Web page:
I recently uploaded some original compositions to youtube. Monetization (the non-soul-selling kind**) of my blog and youtube channel supports my Starbucks habit, albeit poorly, but any number is larger than zero (except the negative and imaginary kind, but let’s not go there….)
The little dollar sign on my video manager taunted me and sang siren songs, so I clicked it to enable monetization. Youtube chose not to believe me, though, which was unfortunate, silly…and wildly inappropriate.
So I submitted an appeal. Here is what it looked like:
On 02/07/15 20:08:13 *******@gmail.com wrote:
full_name: Robin Anderson
artist: Robin Anderson
song: Songs on Teaching: Principal’s Perspective
composer: Robin Anderson
lyricist: Robin Anderson
comm_use_rights_details: I allow myself commercial use rights for my
static_subject_line: YouTube Partner Support – Monetization Claim
Here is what I SHOULD have said:
Dear Youtube. Dear, foolish youtube. I wrote this music of my own accord, by myself, in the privacy of my home studio. The melodies and harmonies are a result of six years of higher education, seven years of teaching, and two degrees in music. The witty, ironic ideas in these songs emerged from the depths of my torrid soul after two traumatizing, tumultuous years in public education that left me scarred for life. I penned my thoughts, willingly committed myself to an exposed state of vulnerability so that I can perpetuate my art. I contribute to society by creating something completely original, by reaching out musically in whatever small yet crucial way I can so that I can satisfy our base, instinctual need to connect with other humans, and so that someone, somewhere will know they are not alone. It is apparent, based on the sheer number of monetized material available on your platform, that your intents are honorable. I’m sure you mean well by allowing “meme-o-holic1998” to run ads on a top-forty hit that clearly has not been ripped off the radio. Or by letting “amateurphotogal4eva” run a poorly-timed slideshow to God Bless America using images that have clearly NOT been plucked off of google. Not at all. In fact, I’m sure you don’t mean to crush the spirit of every well-meaning original artist out there when you prohibit them from cashing in on their 1.70 a month for work they willingly submit for free so that the world can be a better place.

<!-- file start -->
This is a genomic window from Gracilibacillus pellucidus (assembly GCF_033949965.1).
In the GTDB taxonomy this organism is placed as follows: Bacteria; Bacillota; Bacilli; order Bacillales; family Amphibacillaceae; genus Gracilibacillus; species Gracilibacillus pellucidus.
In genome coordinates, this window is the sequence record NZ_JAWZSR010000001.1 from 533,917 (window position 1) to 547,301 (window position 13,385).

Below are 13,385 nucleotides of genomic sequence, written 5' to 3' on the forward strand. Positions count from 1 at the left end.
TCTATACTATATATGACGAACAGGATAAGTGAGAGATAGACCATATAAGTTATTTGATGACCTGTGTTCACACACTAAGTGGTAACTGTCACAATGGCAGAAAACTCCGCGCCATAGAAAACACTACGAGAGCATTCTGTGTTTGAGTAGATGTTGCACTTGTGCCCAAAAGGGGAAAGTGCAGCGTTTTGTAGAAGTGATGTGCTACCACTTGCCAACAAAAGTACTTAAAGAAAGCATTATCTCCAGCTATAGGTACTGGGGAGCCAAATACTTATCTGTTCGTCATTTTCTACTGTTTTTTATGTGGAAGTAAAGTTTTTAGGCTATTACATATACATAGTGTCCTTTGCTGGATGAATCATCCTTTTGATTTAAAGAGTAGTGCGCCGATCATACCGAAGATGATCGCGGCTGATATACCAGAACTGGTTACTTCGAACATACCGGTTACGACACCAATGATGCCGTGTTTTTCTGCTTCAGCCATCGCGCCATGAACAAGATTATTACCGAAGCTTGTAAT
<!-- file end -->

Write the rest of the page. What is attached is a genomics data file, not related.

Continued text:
However, do not be mistaken. Every time you restrict a composer from monetizing their original music, a music teacher dies. DIES. Don’t be a douche. Save the music.
…..There wasn’t a field for that, though.
Thank you for confirming that you own the rights to commercially use all video material. Your video has been approved for monetization.
We look forward to the next video you submit for monetization.
The YouTube Team
Thanks, Youtube. Maybe my “next video for monetization” won’t involve the sacrifice of a music teacher’s life so that your neighborhood starving* artist can pay for half a cup of coffee. Oh, and you’re welcome for the original art.
A Disgruntled Music Maven, listening to a monetized Wicked playlist and chanting the personal mantra “Nothing’s Gonna Bring. Me. DOOWWWNNN!” (ah-hahahahaaaa)